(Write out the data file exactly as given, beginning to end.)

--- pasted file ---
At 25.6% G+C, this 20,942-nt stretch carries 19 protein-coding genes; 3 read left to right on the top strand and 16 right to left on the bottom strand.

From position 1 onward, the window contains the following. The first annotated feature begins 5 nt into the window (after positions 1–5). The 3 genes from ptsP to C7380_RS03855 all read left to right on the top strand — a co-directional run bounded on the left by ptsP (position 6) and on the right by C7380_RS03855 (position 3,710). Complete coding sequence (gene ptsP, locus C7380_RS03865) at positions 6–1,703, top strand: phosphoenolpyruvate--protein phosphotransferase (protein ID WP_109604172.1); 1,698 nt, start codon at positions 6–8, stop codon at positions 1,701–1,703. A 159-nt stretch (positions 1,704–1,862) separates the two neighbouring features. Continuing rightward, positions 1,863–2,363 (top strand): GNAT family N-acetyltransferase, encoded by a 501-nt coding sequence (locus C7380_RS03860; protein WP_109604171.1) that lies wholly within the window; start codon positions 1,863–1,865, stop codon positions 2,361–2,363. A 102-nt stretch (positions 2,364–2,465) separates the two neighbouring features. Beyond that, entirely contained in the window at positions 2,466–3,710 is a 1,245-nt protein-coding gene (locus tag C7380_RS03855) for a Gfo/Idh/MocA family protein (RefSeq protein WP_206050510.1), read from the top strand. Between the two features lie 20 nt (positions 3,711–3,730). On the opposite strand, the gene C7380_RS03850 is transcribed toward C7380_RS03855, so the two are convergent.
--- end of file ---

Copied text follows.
At 25.6% G+C, this 20,942-nt stretch carries 19 protein-coding genes; 3 read left to right on the top strand and 16 right to left on the bottom strand.

From position 1 onward, the window contains the following. The first annotated feature begins 5 nt into the window (after positions 1–5). The 3 genes from ptsP to C7380_RS03855 all read left to right on the top strand — a co-directional run bounded on the left by ptsP (position 6) and on the right by C7380_RS03855 (position 3,710). Complete coding sequence (gene ptsP, locus C7380_RS03865) at positions 6–1,703, top strand: phosphoenolpyruvate--protein phosphotransferase (protein ID WP_109604172.1); 1,698 nt, start codon at positions 6–8, stop codon at positions 1,701–1,703. A 159-nt stretch (positions 1,704–1,862) separates the two neighbouring features. Continuing rightward, positions 1,863–2,363 (top strand): GNAT family N-acetyltransferase, encoded by a 501-nt coding sequence (locus C7380_RS03860; protein WP_109604171.1) that lies wholly within the window; start codon positions 1,863–1,865, stop codon positions 2,361–2,363. A 102-nt stretch (positions 2,364–2,465) separates the two neighbouring features. Beyond that, entirely contained in the window at positions 2,466–3,710 is a 1,245-nt protein-coding gene (locus tag C7380_RS03855) for a Gfo/Idh/MocA family protein (RefSeq protein WP_206050510.1), read from the top strand. Between the two features lie 20 nt (positions 3,711–3,730). On the opposite strand, the gene C7380_RS03850 is transcribed toward C7380_RS03855, so the two are convergent.